Essay about The Advent of Imperialism

Essay about The Advent of Imperialism

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The Advent of Imperialism

We live in a world today in which the consequences of
nineteenth-century Western imperialism are still being felt. By about
1914 Western civilization reached the high point of its long-standing
global expansion. This expansion in this period took many forms. There
was, first of all, economic expansion. Europeans invested large sums
of money abroad, building railroads and ports, mines and plantations,
factories and public utilities. Trade between nations grew greatly and
a world economy developed. Between 1750 and 1900 the gap in income
disparities between industrialized Europe and America and the rest of
the world grew at an astounding rate. Part of this was due, first, to
a rearrangement of land use that accompanies Western colonialism and
to Western success in preventing industrialization in areas Westerners
saw as markets for their manufactured goods. European economic
penetration was very often peaceful, but Europeans (and Americans)
were also quite willing to force isolationist nations such as China
and Japan to throw open their doors to Westerners. Second, millions of
Europeans migrated abroad. The pressure of poverty and overpopulation
in rural areas encouraged this migration, but once in the United
States and Australia, European settlers passed laws to prevent similar
mass migration from Asia.

A third aspect of Western expansion was that European states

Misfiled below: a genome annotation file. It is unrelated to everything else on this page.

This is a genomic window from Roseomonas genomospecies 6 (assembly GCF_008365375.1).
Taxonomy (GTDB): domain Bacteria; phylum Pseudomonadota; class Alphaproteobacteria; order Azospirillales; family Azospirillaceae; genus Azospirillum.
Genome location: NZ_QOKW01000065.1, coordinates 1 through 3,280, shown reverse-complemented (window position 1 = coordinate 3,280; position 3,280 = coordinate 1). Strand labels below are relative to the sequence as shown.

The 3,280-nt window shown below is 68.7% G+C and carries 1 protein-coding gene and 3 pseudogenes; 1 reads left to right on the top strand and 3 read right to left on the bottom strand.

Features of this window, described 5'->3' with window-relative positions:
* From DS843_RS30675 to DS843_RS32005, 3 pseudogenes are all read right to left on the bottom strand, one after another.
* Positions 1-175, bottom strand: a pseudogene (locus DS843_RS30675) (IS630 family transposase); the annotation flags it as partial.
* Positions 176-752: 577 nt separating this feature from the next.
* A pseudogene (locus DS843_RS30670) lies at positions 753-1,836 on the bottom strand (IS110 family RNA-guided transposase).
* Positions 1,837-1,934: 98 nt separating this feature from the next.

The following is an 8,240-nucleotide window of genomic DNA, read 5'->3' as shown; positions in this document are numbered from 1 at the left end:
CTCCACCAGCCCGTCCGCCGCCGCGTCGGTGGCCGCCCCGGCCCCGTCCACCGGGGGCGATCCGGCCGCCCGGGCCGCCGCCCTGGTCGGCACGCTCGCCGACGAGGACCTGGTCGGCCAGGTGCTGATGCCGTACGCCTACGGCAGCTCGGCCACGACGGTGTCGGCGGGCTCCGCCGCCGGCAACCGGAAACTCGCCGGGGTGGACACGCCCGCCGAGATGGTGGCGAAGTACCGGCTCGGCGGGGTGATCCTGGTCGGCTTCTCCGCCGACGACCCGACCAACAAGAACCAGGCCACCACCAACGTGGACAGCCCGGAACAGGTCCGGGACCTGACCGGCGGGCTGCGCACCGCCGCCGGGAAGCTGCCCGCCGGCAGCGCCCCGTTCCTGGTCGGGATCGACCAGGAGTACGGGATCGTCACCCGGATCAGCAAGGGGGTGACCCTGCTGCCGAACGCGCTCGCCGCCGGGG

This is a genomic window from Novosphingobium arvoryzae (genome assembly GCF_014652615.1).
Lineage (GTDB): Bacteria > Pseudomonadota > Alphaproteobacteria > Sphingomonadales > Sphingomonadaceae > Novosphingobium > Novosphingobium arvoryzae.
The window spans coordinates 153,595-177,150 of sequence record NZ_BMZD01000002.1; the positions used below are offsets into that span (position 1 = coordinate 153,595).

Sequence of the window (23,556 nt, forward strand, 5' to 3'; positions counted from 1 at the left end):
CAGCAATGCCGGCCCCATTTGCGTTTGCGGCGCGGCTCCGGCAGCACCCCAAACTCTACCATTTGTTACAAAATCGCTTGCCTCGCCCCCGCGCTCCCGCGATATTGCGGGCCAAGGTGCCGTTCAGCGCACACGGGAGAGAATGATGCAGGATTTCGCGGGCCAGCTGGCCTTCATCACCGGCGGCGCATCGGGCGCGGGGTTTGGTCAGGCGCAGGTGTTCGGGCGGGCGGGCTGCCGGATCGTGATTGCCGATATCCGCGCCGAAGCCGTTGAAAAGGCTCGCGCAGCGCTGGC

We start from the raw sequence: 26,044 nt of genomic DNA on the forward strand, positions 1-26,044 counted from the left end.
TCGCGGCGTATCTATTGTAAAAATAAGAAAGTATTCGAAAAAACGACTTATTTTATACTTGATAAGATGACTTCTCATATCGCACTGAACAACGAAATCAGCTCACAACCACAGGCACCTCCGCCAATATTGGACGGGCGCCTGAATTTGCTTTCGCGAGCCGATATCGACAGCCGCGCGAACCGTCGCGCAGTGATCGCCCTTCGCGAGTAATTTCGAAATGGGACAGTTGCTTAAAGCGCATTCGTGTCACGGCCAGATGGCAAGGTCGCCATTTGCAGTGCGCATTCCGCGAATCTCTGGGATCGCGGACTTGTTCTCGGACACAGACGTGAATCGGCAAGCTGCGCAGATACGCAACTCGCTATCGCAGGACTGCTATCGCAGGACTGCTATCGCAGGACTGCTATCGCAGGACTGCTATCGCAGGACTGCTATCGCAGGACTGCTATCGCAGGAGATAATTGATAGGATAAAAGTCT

established vast political empires, mainly in Africa but also in Asia.
This "new imperialism" occurred primarily between 1880 and 1900, when
European governments scrambled frantically for territory. White people
came, therefore, to rule millions ...


... middle of paper ...


... the wisdom of the East. Whether this is so or not, the violent
breaking down of the characteristic institutions of Asia to satisfy
some hasty lust of commerce, or some greed of power, is quite the most
fatally blind misreading of the true process of world-civilisation
that it is possible to conceive. For Europe to rule Asia by force for
purposes of gain, and to justify that rule by the pretence that she is
civilising Asia and raising her to a higher level of spiritual life,
will be adjudged by history, perhaps, to be the crowning wrong and
folly of Imperialism. What Asia has to give, her priceless stores of
wisdom garnered from her experience of ages, has refused to be taken;
the much or little, which we could give, we spoil by the brutal manner
of our giving. This is what Imperialism has done, and is doing, for
Asia.

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